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No. 137: SEP-OCT 2001

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The Ashen Light Of Venus

Closing The Book

Scientists are understandably delighted when they believe they have definitively and indisputably explained one of Nature's many mysteries. They can then finally "close the book" on the phenomenon. Sometimes, though, the book is slammed shut prematurely or unjustifiably. Also, as it often happens, closing one book opens another and the new one is even harder to close. Below, we present three examples where finality (closed books) seems to be proclaimed too quickly.

On occasion, the night side of Venus (which goes through phases like the moon) seems to glow softly and subtly. For some 350 years, keen-eyed observers have seen this phenomenon through their telescopes. Nevertheless, the effect is so elusive that many astronomers doubt its physical reality. Additionally, it is easy to doubt the existence of the ashen light because good explanations are as elusive as the light itself.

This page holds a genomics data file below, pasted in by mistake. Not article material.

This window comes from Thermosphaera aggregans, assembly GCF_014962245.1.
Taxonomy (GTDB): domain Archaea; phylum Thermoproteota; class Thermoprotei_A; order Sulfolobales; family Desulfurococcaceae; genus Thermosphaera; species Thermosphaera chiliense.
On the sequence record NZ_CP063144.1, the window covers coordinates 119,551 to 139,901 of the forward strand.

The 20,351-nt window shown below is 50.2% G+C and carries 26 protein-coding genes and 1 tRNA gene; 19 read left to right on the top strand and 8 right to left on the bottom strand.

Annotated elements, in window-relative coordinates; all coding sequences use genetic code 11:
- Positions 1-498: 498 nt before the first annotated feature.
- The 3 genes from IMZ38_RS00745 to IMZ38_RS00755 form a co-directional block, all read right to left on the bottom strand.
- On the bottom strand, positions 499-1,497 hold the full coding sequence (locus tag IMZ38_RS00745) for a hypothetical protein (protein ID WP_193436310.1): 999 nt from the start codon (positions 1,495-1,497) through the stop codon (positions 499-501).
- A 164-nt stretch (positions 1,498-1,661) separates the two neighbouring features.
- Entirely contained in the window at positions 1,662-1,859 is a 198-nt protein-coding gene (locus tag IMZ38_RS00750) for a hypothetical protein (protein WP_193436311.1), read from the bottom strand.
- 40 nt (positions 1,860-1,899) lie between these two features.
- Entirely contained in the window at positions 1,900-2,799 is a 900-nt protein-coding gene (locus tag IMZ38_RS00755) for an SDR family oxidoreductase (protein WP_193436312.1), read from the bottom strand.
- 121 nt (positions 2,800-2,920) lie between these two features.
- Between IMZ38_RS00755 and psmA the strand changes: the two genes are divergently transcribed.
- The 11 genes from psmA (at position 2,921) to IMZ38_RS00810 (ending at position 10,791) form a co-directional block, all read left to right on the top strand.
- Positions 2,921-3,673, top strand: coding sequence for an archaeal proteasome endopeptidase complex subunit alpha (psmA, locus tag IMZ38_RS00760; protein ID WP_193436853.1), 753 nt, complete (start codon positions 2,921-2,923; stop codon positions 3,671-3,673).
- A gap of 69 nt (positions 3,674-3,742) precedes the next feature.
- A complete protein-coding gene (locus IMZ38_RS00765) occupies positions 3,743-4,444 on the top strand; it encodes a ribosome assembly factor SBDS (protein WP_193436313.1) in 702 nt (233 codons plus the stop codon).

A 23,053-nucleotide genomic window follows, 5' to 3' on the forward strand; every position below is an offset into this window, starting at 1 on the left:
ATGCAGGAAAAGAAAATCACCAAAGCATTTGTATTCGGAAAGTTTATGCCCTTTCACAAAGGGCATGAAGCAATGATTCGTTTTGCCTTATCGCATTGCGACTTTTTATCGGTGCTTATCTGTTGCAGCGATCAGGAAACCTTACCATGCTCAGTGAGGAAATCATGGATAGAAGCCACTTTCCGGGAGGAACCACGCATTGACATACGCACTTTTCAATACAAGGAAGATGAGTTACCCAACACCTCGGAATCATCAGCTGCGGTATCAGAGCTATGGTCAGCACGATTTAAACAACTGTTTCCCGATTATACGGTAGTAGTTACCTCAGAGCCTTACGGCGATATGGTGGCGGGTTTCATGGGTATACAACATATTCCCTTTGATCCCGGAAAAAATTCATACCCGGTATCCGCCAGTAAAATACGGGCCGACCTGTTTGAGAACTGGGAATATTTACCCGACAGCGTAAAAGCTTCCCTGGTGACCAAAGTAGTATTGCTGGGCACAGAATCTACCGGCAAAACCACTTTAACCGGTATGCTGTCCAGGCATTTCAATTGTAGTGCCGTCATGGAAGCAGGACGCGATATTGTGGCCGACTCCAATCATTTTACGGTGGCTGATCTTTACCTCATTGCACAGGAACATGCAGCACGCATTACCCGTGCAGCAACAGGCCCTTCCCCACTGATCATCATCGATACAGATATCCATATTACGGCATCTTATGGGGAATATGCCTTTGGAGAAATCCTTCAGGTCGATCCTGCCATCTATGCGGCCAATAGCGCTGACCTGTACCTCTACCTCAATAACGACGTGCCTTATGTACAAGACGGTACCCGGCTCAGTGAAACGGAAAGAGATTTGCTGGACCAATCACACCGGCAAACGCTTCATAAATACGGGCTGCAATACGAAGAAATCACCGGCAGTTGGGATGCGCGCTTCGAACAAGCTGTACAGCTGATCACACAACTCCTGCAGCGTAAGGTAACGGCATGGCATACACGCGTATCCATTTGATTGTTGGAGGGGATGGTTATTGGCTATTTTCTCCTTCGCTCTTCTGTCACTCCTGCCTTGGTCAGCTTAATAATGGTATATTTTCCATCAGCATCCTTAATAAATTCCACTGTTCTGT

During the past decade, two scientific nails have also been driven into the ashen-light coffin:

  1. Spectrographic studies of the upper atmosphere of Venus do detect some nighttime air glow, but it is much too weak to account for the abundant telescopic observations from earth.
  2. The Cassini spacecraft did not detect any high-frequency radio noise typical of lightning when it passed close to Venus in 1998 and 1999. This put an end to the surmise that the ashen light was due to rapid, widespread lightning occurring deep inside the planet's thick atmosphere and then blended into a steady glow by atmospheric scattering.

(Anonymous; "Case for 'Ashen Light' Weakens," Sky & Telescope, 101:27, May 2001.)

Comment. It seems that the ashen-light phenomenon is within an Angstrom Unit of being closed; first, because instruments cannot detect what the human eye sees; and second, and more important, science knows of no physical mechanism that might create the light. This latter attitude is dangerous. For example, the reality of continental drift was dismissed contemptuously for decades for the lack of a physical mechanism to move the continents. For a collection of ashen-light reports, see AVO3 in The Moon and the Planets.

An 1897 sketch of Venus as seen through a telescope. The rare, mysterious spoke system is seen on the sunlit side. The dark side is bathed in the so-called ashen light. (From: The Moon and the Planets)

From Science Frontiers #137, SEP-OCT 2001. � 2001 William R. Corliss

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